White Fence Farm, Inc. v. Land & Lakes Co., 99 Ill. App. 3d 234 (1981)

Aug. 20, 1981 · Illinois Appellate Court · No. 16673
99 Ill. App. 3d 234

WHITE FENCE FARM, INC., Plaintiff-Appellant, v. LAND AND LAKES COMPANY et al., Defendants-Appellees.

Fourth District

No. 16673

Opinion filed August 20, 1981.

Rehearing denied September 17, 1981.

*235David Lincoln Ader, of Chicago, for appellant.

*236Tyrone C. Fahner, Attorney General, of Chicago (Kenneth G. Anspach, Assistant Attorney General, of counsel), for appellee Environmental Protection Agency.

John F. Ward, Jr., and Michael W. Ward, both of O’Keefe, Ashenden & Lyons, of Chicago, for appellee Land and Lakes Company.


delivered the opinion of the court:

The Illinois EPA issued a permit for a sanitary landfill.

Did the EPA have jurisdiction? Yes.

Did the complainant exhaust its administrative remedies? No.

The complaint was dismissed and we affirm.

White Fence Farm, Inc. (White Fence), filed a nine-count complaint seeking declaratory judgment, certiorari, and other relief regarding a sanitary landfill permit that the Illinois Environmental Protection Agency (EPA) had granted to Land and Lakes Company (Land and Lakes). The complaint alleges that White Fence operates a large restaurant adjacent to a site which the EPA has approved for a sanitary landfill. Numerous other factual allegations concern the manner in which solid waste will be disposed of at the site, the possibility that operation of the landfill will pollute underground water which White Fence uses in its restaurant business, and the EPA’s failure to consider land-use implications when granting the permit.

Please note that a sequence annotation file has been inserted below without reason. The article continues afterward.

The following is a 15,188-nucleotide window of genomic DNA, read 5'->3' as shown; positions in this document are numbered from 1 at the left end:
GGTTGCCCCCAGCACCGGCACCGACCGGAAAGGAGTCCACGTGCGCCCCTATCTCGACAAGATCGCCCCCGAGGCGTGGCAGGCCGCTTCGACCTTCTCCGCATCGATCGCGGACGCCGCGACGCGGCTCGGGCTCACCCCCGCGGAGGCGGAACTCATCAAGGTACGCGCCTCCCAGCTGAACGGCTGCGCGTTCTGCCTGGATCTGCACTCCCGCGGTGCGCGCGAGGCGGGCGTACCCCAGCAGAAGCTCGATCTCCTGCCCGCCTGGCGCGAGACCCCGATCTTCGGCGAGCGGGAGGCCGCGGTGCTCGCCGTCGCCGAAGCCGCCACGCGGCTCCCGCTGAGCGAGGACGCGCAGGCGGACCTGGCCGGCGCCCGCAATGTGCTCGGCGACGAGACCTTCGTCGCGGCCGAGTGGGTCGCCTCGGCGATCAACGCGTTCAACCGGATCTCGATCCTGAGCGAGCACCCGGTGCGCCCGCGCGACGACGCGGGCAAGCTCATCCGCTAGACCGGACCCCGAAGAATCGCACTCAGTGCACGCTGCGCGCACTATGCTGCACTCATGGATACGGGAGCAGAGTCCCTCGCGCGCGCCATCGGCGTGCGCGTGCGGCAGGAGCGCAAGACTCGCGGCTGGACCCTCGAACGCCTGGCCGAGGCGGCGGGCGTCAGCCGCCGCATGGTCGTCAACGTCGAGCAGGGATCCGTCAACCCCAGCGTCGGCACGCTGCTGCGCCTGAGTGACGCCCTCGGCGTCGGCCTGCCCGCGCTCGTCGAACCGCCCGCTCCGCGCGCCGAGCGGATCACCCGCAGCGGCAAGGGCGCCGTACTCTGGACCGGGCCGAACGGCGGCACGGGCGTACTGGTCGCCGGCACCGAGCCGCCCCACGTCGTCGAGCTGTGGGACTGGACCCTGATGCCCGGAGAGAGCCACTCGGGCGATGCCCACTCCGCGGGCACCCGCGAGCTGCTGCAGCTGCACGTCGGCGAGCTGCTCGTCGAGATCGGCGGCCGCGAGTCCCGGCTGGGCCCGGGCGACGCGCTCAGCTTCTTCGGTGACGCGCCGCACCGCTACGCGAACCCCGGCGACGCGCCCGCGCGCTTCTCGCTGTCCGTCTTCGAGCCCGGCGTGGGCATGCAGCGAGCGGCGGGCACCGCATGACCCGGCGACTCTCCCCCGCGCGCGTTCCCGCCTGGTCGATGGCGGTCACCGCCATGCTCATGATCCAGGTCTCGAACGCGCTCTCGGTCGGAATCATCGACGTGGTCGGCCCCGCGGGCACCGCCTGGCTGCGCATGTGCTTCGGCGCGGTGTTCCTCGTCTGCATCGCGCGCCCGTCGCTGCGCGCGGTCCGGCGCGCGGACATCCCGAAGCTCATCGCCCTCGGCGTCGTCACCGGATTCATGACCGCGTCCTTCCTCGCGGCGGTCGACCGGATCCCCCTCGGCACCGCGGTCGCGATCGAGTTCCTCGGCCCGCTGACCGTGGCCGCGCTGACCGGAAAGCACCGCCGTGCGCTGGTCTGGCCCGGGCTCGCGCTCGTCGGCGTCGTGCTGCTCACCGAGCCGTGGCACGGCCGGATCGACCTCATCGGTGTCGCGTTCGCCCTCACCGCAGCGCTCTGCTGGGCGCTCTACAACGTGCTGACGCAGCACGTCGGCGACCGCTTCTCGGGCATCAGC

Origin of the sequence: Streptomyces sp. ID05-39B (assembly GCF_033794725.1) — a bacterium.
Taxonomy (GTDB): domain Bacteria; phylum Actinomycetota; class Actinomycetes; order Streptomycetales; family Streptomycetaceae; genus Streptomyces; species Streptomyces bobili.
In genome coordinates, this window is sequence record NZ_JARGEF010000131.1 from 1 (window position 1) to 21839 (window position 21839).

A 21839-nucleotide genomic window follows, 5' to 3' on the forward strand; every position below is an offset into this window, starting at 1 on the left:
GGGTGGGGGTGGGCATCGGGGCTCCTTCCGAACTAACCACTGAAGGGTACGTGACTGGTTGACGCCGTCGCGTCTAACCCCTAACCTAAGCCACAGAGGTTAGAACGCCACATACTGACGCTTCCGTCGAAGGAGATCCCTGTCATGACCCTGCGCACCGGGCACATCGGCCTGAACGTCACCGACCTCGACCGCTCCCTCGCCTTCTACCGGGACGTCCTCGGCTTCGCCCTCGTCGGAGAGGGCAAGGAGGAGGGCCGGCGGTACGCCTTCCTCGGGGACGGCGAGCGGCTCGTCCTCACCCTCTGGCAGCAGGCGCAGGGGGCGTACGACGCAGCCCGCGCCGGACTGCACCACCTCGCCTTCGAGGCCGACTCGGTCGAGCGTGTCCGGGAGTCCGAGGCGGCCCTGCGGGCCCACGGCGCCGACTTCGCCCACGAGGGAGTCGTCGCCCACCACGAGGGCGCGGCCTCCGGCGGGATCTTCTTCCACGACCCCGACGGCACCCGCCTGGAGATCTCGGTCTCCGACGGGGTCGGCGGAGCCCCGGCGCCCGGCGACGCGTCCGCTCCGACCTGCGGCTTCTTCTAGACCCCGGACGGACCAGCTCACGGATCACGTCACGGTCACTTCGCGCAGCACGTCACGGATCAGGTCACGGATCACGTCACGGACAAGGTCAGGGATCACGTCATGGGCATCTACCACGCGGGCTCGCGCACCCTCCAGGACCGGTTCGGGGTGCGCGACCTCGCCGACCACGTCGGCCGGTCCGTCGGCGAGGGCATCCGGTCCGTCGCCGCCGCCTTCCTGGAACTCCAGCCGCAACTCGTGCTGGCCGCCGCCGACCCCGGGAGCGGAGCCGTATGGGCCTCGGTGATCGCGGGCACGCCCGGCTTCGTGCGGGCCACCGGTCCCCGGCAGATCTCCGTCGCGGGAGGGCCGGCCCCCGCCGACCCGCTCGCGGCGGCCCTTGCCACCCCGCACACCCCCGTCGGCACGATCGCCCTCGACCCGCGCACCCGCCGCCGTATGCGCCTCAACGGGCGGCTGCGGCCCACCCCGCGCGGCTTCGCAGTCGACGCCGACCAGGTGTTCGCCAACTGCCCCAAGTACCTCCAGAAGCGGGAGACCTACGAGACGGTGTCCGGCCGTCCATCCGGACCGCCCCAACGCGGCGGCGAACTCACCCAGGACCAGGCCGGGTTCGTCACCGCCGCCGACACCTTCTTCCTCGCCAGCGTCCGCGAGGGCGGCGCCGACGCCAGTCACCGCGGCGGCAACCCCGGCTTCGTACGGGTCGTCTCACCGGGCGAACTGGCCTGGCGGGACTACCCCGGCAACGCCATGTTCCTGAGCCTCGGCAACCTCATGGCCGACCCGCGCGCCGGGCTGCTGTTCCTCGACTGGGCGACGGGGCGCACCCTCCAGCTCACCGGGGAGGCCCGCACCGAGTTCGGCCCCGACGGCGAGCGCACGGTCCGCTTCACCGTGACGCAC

The complaint also alludes to certain rules and regulations promulgated by the Pollution Control Board (Board). Chapter 7 of these rules and regulations — dealing with solid waste — outlines the process to be followed by a party seeking a sanitary landfill permit from the EPA. In particular, the complaint refers to Rule 301, which provides that no person shall operate a sanitary landfill unless each requirement contained in Rules 302 and 318 is performed. It is then alleged that Land and Lakes and the EPA failed to comply with Rule 316(a), which provides, in part, as follows:

“An Application for a Development Permit for a sanitary landfill shall contain evidence adequate to prove to the Agency that the development of the sanitary landfill will not cause or tend to cause water or air pollution; will not violate applicable air and water quality standards; and will not violate any rule or regulation adopted by the Board. The Application shall include, unless waived in writing by the Agency as inapplicable to the site in question: ” *